United States District Court, E.D. Kentucky, Central Division, Frankfort
MICHAEL DALE ST. CLAIR, Plaintiff,
LaDONNA THOMPSON, Commissioner, Kentucky Department of Corrections, Defendant.
MEMORANDUM OPINION & ORDER
GREGORY F. VAN TATENHOVE, District Judge.
Plaintiff Michael Dale St. Clair is a death row inmate in the custody of the Kentucky Department of Corrections and is currently confined in the Kentucky State Penitentiary located in Eddyville, Kentucky. Proceeding pro se, St. Clair has filed a declaratory action, pursuant to 28 U.S.C. §§ 1331 and 2201, concerning the detainer lodged against him by the State of Oklahoma. [R. 1]. St. Clair has paid the $400.00 filing fee. [R. 4].
Because St. Clair seeks redress from a governmental entity or officer or employee of a governmental entity, the Court is required, pursuant to 28 U.S.C. § 1915A, to screen his complaint. This statute requires a district court to dismiss any claims that are frivolous or malicious, fail to state a claim upon which relief may be granted, or seek monetary relief from defendants who are immune from such relief. Id.; see also McGore v. Wrigglesworth, 114 F.3d 601, 607-8 (6th Cir. 1997). Having screened the Complaint, for the reasons set forth below, St. Clair's Complaint will be dismissed because it is premature.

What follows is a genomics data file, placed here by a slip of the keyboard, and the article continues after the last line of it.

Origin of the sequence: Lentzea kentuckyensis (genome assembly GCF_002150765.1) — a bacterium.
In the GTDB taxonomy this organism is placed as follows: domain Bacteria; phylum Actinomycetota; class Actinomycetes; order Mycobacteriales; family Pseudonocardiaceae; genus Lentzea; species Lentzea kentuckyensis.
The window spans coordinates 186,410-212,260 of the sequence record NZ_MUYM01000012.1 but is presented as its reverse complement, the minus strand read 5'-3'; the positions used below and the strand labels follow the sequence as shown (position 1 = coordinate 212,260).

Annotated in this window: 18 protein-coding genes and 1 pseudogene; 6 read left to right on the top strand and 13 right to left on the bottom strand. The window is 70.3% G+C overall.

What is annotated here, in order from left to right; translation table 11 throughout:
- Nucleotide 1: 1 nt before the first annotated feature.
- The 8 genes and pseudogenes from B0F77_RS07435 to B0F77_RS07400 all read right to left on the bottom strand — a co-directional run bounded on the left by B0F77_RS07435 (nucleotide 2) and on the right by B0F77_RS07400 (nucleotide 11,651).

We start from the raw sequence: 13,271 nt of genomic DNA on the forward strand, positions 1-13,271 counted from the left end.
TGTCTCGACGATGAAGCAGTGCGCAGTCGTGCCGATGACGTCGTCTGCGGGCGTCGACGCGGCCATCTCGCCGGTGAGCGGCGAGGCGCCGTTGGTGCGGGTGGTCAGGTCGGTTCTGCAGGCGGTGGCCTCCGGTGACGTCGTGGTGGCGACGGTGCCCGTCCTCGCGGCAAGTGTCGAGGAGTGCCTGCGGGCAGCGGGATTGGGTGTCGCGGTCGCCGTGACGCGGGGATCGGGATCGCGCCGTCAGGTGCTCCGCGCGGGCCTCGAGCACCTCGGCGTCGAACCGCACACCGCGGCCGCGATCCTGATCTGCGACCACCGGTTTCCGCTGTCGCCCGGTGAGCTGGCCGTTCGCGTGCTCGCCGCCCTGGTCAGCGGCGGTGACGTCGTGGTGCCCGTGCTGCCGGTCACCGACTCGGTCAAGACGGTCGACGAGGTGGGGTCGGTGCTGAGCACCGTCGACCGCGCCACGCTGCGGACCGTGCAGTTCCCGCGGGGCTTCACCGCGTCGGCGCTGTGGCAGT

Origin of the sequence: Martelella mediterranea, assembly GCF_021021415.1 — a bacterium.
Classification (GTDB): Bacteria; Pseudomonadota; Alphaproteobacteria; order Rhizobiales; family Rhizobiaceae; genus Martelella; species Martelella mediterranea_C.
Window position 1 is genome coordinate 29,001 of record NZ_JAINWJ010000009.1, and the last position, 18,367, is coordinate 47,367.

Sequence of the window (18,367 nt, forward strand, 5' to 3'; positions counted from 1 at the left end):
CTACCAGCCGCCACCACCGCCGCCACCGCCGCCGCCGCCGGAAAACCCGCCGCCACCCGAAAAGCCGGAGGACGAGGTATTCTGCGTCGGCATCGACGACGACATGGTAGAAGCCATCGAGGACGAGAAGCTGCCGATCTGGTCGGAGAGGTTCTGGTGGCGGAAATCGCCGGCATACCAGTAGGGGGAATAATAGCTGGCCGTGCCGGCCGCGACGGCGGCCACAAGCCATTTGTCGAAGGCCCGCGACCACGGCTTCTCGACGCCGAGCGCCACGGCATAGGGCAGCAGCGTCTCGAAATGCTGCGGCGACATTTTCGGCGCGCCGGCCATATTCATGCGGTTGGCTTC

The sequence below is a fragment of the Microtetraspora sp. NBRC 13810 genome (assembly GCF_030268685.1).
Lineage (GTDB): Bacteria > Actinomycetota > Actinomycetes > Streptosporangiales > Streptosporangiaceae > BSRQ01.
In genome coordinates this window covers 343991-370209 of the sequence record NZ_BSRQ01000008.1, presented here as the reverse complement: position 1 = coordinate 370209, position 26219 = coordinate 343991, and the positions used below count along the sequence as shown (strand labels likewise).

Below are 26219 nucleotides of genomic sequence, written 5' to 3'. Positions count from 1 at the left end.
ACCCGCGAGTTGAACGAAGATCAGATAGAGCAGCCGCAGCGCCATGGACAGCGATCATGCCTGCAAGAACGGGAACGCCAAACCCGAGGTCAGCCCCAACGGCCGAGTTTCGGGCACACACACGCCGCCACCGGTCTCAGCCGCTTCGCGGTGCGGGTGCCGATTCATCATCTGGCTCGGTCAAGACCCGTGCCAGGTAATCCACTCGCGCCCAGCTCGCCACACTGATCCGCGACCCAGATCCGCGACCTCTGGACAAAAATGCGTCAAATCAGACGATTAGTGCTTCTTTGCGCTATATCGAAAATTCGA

St. Clair states that in 1991 in Murray County, Oklahoma, he was convicted of two counts of first-degree murder and one count of solicitation to first-degree murder and that on these convictions, he received two sentences of life imprisonment without the possibility of parole ("LWOP") and one life sentence. St. Clair also states that in January 1994 in Choctaw County, Oklahoma, he was convicted of two counts of murder and received two LWOP sentences. [R. 1: Complaint, ¶¶ 16, 17]. Based solely on his convictions in Oklahoma, it appears that St. Clair has received four different LWOP sentences in Oklahoma.
In 1991, while St. Clair was in prison in Oklahoma awaiting sentencing for his conviction in 1991 for two murders in Oklahoma, he escaped from prison and ultimately came to Hardin County, Kentucky in October of 1991. While there, St. Clair and Dennis Gene Reese ("Reese") kidnaped Frances Brady (also known as Frank Brady) and stole his pickup truck. They transported Brady to Bullitt County, where they murdered him. Subsequently, St. Clair and Reese parted ways and were later arrested separately. Due to the kidnaping of Brady in Hardin County, Kentucky, and his subsequent murder in Bullitt County, Kentucky, criminal charges were filed against St. Clair in Hardin Circuit Court relative to the kidnaping of Brady and in Bullitt Circuit Court relative to Brady's murder.
On December 20, 1991, St. Clair was indicted in Hardin Circuit Court for two counts of receiving stolen property, criminal attempt to commit murder, and second-degree arson. See Commonwealth of Kentucky v. Michael St. Clair, No. 91-CR-00207. Later, on January 17, 1992, the Hardin County Grand Jury indicted St. Clair for the capital kidnaping of Frank Brady. See Commonwealth of Kentucky v. Michael St. Clair, No. 92-CR-00002. On June 19, 1998, the Commonwealth filed its Notice of Intent to Seek Death Penalty. St. Clair was convicted in February of 2001 of the Capital Kidnaping of Frank Brady, and he was sentenced to death.